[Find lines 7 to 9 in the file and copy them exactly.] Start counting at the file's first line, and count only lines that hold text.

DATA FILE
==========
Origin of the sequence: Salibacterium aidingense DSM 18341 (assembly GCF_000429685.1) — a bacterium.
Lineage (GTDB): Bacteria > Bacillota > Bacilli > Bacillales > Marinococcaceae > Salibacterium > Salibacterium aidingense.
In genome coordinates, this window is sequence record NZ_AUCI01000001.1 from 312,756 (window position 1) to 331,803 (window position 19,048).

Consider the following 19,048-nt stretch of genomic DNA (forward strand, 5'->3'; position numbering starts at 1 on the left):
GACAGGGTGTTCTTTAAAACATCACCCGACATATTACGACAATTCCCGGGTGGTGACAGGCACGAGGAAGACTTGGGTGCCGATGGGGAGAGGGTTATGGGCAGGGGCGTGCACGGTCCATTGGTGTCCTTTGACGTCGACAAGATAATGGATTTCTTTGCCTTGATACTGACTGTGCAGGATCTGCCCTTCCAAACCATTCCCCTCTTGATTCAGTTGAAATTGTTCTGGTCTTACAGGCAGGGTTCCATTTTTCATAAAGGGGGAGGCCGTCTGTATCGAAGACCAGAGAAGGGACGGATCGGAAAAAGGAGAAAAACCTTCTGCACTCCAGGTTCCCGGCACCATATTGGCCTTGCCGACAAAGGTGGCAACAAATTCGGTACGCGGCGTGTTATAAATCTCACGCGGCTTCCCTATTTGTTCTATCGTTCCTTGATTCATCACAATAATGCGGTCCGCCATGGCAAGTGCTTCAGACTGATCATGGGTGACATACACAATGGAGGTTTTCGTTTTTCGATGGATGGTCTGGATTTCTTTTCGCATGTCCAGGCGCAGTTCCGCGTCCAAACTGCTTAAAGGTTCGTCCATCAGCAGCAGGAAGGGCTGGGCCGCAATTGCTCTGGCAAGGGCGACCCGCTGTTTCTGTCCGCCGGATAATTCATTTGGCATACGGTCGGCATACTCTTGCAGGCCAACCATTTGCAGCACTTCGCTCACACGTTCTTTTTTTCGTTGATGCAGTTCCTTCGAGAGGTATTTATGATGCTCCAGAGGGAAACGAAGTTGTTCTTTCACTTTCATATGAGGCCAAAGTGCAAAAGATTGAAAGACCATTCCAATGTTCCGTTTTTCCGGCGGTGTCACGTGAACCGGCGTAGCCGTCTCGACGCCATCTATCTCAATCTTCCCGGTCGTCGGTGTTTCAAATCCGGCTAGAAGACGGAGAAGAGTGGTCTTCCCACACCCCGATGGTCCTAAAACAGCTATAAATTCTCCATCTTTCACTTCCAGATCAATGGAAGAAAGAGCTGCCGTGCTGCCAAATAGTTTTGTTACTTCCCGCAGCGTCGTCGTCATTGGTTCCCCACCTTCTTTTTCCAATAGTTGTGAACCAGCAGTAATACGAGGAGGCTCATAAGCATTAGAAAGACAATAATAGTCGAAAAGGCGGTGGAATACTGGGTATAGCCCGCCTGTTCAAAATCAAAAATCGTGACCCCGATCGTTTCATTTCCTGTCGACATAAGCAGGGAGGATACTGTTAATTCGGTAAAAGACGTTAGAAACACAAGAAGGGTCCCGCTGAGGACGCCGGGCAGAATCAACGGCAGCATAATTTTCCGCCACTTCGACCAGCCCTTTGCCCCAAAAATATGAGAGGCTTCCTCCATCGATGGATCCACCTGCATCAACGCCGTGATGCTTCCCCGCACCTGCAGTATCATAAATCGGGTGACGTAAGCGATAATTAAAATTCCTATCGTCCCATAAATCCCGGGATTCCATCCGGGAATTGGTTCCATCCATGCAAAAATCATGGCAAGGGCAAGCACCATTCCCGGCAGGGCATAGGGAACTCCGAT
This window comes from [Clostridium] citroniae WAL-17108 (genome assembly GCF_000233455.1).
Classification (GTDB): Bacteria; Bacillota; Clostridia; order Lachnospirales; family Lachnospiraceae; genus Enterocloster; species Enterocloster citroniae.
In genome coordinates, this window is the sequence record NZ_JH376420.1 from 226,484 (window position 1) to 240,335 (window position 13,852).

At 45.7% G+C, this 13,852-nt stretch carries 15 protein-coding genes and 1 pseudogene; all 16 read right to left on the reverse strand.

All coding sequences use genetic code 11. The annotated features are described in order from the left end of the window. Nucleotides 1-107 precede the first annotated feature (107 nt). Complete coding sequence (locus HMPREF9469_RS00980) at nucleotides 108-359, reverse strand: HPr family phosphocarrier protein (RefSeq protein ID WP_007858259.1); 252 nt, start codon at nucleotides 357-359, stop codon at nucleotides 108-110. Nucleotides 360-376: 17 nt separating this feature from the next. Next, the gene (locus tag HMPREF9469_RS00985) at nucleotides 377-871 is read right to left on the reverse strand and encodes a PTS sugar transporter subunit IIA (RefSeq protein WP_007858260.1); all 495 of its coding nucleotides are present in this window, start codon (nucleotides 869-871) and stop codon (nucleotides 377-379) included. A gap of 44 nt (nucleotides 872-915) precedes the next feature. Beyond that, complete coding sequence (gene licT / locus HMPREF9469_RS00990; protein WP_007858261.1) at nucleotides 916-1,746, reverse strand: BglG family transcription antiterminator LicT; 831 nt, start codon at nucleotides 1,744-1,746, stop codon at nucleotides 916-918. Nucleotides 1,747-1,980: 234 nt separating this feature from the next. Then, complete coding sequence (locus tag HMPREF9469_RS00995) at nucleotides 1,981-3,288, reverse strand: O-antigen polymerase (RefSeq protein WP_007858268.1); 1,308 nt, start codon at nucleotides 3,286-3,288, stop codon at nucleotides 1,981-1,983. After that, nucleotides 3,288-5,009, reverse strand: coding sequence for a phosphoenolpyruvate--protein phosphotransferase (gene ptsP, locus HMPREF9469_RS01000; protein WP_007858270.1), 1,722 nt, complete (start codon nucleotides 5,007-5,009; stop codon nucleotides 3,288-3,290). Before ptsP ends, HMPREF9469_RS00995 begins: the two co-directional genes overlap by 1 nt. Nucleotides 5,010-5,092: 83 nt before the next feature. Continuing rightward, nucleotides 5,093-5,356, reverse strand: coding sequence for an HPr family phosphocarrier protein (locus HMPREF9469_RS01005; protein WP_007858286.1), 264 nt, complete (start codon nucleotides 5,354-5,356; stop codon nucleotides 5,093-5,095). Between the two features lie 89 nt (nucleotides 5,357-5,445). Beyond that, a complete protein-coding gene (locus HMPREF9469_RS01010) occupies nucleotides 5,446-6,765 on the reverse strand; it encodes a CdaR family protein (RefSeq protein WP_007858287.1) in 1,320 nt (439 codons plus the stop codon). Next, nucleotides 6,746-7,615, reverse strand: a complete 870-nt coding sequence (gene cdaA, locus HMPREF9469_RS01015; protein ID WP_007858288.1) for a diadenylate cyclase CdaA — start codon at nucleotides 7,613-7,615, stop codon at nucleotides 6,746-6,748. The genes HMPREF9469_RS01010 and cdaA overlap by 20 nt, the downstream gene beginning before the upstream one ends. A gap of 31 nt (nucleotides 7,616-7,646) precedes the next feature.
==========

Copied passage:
Classification (GTDB): Bacteria; Bacillota; Clostridia; order Lachnospirales; family Lachnospiraceae; genus Enterocloster; species Enterocloster citroniae.
In genome coordinates, this window is the sequence record NZ_JH376420.1 from 226,484 (window position 1) to 240,335 (window position 13,852).

At 45.7% G+C, this 13,852-nt stretch carries 15 protein-coding genes and 1 pseudogene; all 16 read right to left on the reverse strand.